Regarding COVID-19: Please recreate responsibly and practice social distancing. Closures and travel restrictions are changing rapidly, always check and respect local regulations.

Bike Shops Packed? Here's How to Repair Your Own Bike

The pandemic has led to a surge in bike sales, and a need for bike repairs, across the country. With bike shops overwhelmed and backlogged, skip the wait and learn how to repair your own bike.

People across the country are staying home and with major gym chains closed, they're turning to the great outdoors for exercise. Since the onset of the national lockdown, bike sales have surged - up 63% from last year - and many shops have completely sold out of their 2020 stock including road bikes, mountain bikes, e-bikes, and children's bikes. It's nearly anarchy in the bike world, this message appears on the homepage of my local shop: 

PLEASE USE OUR EMAIL TO MAKE CONTACT WITH US.  WE ARE HERE OUR REGULAR HOURS, YOU CAN COME IN, WAIT TIMES ON TUNE UPS ARE CURRENTLY 10-14 DAYS.  THE PHONE RINGS CONSTANTLY & WE HAD TO GIVE UP ON IT IN ORDER TO STILL DO REPAIRS AND HANDLE CUSTOMERS WALKING THROUGH THE DOOR.  

It's a good thing that the lockdown has inspired a wave of appreciation for the outdoors in the form of hiking and biking, of course. But like the pandemic, this wave of outdoor activity has come as somewhat of an inconvenience to those of us who have been outdoors all along and need our yearly bike tuneups. 

Instead of waiting for things to level out, now is the time to learn a new skill in bike repairs and maintenance. Below are a few tips for repairing and maintaining your own bike from the Greatist

Fixing a Flat

If your tire is low on air, check the tire pressure before looking for holes. You can usually find the intended air pressure range for each tire printed on the smooth side of the tire (not the treads). Use a bike pump with a built-in tire pressure gauge to find the sweet spot. And unless exploding tires sounds like a fun time, avoid gas station air pumps, which are very powerful and can easily blow out smaller bicycle wheels.

If the tires start sagging right away, it’s time to deal with a puncture. If you're going on a longer ride, it’s a good idea to always travel with a spare inner tube, just in case! 


Reattach a Slipped Chain

A slipped-off chain can really put a downer on your ride. Luckily it's easy to get the chain back on and requires no tools at all.  Usually when a chain falls off, it falls out of the rear cogset and/or the front chainring. Here's what to do:

  • Place the chain back in the bottom groove in the rear cog first
  • When the chain is attached to the cog, drape the chain over the teeth on the top of the front chainring. The last step is to reestablish the connection between rear cogset and front chainring. Once the chain is in the right place, slowly turn the pedal forward, which will pull the chain around the entire chainring and back to the cogset.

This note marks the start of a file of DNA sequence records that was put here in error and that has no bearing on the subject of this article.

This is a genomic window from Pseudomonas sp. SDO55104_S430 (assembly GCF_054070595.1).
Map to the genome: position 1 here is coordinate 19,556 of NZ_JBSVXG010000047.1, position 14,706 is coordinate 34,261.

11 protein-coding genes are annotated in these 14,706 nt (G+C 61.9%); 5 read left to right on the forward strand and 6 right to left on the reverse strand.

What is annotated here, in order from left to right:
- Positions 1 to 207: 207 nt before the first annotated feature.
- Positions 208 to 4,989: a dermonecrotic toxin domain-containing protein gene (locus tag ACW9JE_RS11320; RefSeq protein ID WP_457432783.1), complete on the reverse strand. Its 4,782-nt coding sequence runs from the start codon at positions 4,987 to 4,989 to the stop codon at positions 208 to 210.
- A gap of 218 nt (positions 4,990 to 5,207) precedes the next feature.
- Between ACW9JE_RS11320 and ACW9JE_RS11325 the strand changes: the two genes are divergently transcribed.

If the chain keeps falling off, it’s probably too long for the bike frame.

Tighten Up Loose Bolts

Bicycles are held together entirely by nuts and bolts, so before heading out on a two-wheeled jaunt, make sure all hardware is secure. The main problem areas tend to be the handlebars, stem, and seat post, where pressure and friction can loosen bolts. Avoid overtightening the bolts, however, because that can ruin the treats on the bike, making for a pricey repair job. Invest in a torque wrench, which is super-accurate and takes the guesswork out of tuning. These wrenches have measurements so the user can control the amount of force applied. Check in the bike’s manual for information about bolt tightening, and then attach everything correctly the first time. Once the bolts are torqued, you're good to go. Just keep an eye and ear out for loose or rattling parts. 

And everything else

There are plenty of resources online that can guide you through a bike repair. If you're planning a more remote trip, you can even carry a repair guide with you: HeroKit has field repair guides and kits for both road and mountain biking. 

Enjoy your rides with a peace of mind that you can handle anything that comes your way. 


We want to acknowledge and thank the past, present, and future generations of all Native Nations and Indigenous Peoples whose ancestral lands we travel, explore, and play on. Always practice Leave No Trace ethics on your adventures and follow local regulations. Please explore responsibly!

Margo Schmiederer

Born and raised on the East Coast, a true lover of everything outdoors. Currently residing in Bucks County, PA. My current kick is road cycling and gradually breaking into mountain biking. Find me anywhere with advent...